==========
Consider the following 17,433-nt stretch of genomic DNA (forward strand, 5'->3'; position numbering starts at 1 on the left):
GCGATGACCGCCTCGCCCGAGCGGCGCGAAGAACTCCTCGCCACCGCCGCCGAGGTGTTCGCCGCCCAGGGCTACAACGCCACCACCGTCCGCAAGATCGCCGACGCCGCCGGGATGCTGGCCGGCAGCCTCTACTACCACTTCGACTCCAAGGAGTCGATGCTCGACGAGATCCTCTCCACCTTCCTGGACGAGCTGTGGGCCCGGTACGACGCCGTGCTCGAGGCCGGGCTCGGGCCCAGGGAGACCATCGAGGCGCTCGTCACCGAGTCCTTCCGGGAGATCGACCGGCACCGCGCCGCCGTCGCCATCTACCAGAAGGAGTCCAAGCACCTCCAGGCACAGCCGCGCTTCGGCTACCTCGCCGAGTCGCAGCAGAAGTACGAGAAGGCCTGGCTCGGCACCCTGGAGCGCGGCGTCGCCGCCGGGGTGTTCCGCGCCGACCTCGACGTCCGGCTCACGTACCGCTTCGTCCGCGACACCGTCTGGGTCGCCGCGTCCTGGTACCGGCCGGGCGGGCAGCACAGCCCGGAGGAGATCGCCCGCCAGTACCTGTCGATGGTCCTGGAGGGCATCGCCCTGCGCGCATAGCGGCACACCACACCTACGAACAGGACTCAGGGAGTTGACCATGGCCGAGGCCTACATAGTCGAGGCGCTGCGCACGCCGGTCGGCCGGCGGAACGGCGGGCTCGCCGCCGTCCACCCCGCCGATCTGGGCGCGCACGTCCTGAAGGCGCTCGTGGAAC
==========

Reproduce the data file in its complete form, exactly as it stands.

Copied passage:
Consider the following 17,433-nt stretch of genomic DNA (forward strand, 5'->3'; position numbering starts at 1 on the left):
GCGATGACCGCCTCGCCCGAGCGGCGCGAAGAACTCCTCGCCACCGCCGCCGAGGTGTTCGCCGCCCAGGGCTACAACGCCACCACCGTCCGCAAGATCGCCGACGCCGCCGGGATGCTGGCCGGCAGCCTCTACTACCACTTCGACTCCAAGGAGTCGATGCTCGACGAGATCCTCTCCACCTTCCTGGACGAGCTGTGGGCCCGGTACGACGCCGTGCTCGAGGCCGGGCTCGGGCCCAGGGAGACCATCGAGGCGCTCGTCACCGAGTCCTTCCGGGAGATCGACCGGCACCGCGCCGCCGTCGCCATCTACCAGAAGGAGTCCAAGCACCTCCAGGCACAGCCGCGCTTCGGCTACCTCGCCGAGTCGCAGCAGAAGTACGAGAAGGCCTGGCTCGGCACCCTGGAGCGCGGCGTCGCCGCCGGGGTGTTCCGCGCCGACCTCGACGTCCGGCTCACGTACCGCTTCGTCCGCGACACCGTCTGGGTCGCCGCGTCCTGGTACCGGCCGGGCGGGCAGCACAGCCCGGAGGAGATCGCCCGCCAGTACCTGTCGATGGTCCTGGAGGGCATCGCCCTGCGCGCATAGCGGCACACCACACCTACGAACAGGACTCAGGGAGTTGACCATGGCCGAGGCCTACATAGTCGAGGCGCTGCGCACGCCGGTCGGCCGGCGGAACGGCGGGCTCGCCGCCGTCCACCCCGCCGATCTGGGCGCGCACGTCCTGAAGGCGCTCGTGGAAC